- Kirchhoff's law of thermal radiation
Kirchhoff's lawsfor other laws named after Kirchhoff".In thermodynamics, Kirchhoff's law of thermal radiation, or "Kirchhoff's law" for short, is a general statement equating emission and absorption in heated objects, proposed by Gustav Kirchhoffin 1859, following from general considerations of thermodynamic equilibrium.
An object at some non-zero
temperatureradiates electromagnetic energy. If it is a perfect black body, absorbing all light that strikes it, it radiates energy according to the black-body radiation formula. More generally, it is a "grey body" that radiates with some emissivitymultiplied by the black-body formula. Kirchhoff's law states that:
:At thermal equilibrium, the
emissivityof a body (or surface) equals its absorptivity.
Here, the absorptivity (or "absorbance") is the fraction of incident light (power) that is absorbed by the body/surface. In the most general form of the theorem, this power must be integrated over all wavelengths and angles. In some cases, however, emissivity and absorption may be defined to depend on
wavelengthand angle, as described below.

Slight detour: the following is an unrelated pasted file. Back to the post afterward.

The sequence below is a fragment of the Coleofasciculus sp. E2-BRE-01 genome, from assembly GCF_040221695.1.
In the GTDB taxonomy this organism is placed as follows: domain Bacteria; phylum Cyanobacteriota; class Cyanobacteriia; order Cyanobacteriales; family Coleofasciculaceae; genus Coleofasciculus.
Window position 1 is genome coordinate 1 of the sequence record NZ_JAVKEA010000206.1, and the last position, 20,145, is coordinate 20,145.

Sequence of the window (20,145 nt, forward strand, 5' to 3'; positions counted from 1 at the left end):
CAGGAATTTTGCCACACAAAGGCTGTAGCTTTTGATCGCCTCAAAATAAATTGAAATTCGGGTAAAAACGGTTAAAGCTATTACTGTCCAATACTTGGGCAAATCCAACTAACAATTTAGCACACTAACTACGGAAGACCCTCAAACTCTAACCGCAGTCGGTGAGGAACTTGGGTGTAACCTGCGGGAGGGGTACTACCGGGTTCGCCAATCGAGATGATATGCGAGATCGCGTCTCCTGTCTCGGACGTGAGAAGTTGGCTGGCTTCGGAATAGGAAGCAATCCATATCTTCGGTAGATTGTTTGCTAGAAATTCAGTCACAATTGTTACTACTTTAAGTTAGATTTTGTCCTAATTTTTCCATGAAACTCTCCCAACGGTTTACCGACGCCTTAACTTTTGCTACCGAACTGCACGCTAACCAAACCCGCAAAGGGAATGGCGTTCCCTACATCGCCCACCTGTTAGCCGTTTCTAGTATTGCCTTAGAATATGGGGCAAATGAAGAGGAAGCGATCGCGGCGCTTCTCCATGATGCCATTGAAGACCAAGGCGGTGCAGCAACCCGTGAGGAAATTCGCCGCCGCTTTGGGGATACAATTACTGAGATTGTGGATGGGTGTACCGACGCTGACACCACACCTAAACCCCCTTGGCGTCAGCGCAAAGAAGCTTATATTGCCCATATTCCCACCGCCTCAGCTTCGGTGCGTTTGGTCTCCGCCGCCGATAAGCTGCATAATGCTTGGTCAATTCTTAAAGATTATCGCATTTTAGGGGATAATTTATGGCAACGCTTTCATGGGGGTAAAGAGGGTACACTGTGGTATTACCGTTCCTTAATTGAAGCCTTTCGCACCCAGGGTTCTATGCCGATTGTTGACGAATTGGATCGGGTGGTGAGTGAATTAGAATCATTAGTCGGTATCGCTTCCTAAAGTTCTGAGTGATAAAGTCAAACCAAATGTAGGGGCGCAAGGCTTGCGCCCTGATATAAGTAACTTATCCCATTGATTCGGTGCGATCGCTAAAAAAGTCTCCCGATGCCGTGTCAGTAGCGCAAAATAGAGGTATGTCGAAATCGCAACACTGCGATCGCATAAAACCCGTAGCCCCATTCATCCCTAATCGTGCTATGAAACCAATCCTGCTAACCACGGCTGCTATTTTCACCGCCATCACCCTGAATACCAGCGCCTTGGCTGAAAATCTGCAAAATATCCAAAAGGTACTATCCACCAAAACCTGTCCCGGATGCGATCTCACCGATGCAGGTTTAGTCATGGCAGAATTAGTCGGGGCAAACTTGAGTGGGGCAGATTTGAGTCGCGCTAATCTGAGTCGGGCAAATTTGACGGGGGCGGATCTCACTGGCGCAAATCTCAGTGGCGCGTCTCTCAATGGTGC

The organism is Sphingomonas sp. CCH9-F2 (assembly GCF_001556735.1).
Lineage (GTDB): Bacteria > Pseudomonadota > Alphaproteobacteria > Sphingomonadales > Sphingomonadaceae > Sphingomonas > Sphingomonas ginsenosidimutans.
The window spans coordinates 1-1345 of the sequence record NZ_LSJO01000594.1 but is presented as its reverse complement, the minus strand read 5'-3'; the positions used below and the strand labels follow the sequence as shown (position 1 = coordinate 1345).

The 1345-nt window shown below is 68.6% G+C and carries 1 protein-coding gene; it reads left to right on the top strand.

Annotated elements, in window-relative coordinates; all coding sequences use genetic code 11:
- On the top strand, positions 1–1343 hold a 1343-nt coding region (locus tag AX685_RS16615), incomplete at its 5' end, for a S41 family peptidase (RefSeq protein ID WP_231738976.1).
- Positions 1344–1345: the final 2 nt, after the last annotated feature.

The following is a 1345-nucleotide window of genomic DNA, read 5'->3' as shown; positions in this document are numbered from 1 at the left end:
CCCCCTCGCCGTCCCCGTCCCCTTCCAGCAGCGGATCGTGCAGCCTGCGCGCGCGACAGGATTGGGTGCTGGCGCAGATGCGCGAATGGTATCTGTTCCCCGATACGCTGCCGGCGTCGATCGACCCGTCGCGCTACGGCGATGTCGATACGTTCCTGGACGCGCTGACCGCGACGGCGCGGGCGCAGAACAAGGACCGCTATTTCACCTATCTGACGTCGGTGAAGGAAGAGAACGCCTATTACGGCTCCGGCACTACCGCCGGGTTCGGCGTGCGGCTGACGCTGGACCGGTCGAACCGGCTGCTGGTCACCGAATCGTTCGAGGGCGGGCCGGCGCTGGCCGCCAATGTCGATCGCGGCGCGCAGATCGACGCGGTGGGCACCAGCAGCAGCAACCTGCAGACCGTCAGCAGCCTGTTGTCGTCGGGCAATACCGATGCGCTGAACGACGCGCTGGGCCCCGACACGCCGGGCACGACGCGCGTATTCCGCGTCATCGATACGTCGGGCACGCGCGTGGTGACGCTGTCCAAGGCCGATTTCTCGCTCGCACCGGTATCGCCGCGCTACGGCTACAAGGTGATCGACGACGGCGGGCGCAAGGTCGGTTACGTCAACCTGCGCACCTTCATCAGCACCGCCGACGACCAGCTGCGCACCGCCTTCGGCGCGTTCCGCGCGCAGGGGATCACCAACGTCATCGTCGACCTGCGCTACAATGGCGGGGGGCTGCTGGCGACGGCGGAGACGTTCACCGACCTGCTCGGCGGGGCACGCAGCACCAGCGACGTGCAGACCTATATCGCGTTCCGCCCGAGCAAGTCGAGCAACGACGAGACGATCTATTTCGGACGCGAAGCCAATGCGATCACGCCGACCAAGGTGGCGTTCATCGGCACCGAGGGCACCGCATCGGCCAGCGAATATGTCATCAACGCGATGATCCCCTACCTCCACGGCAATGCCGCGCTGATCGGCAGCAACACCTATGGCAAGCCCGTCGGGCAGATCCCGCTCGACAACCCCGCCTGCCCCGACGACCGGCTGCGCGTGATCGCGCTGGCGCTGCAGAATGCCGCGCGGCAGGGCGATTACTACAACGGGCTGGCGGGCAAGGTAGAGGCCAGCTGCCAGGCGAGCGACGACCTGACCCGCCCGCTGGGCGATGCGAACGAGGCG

Kirchhoff's Law has a
corollary: the emissivity cannot exceed one (because the absorptivity cannot, by conservation of energy), so it is not possible to thermally radiate more energy than a black body, at equilibrium. In negative luminescencethe angle and wavelength integrated absorption exceeds the material's emission, however, such systems are powered by an external source and are therefore not in thermal equilibrium.
This theorem is sometimes informally stated as "a poor reflector is a good emitter, and a good reflector is a poor emitter". It is why, for example, lightweight emergency thermal blankets are based on reflective metallic coatings: they lose little heat by radiation.
Evgeny Lifshitzand L. P. Pitaevskii, "Statistical Physics: Part 2", 3rd edition (Elsevier, 1980).
* F. Reif, "Fundamentals of Statistical and Thermal Physics" (McGraw-Hill: Boston, 1965).
* [http://scienceworld.wolfram.com/physics/KirchhoffsLaw.html Kirchhoff's Law]
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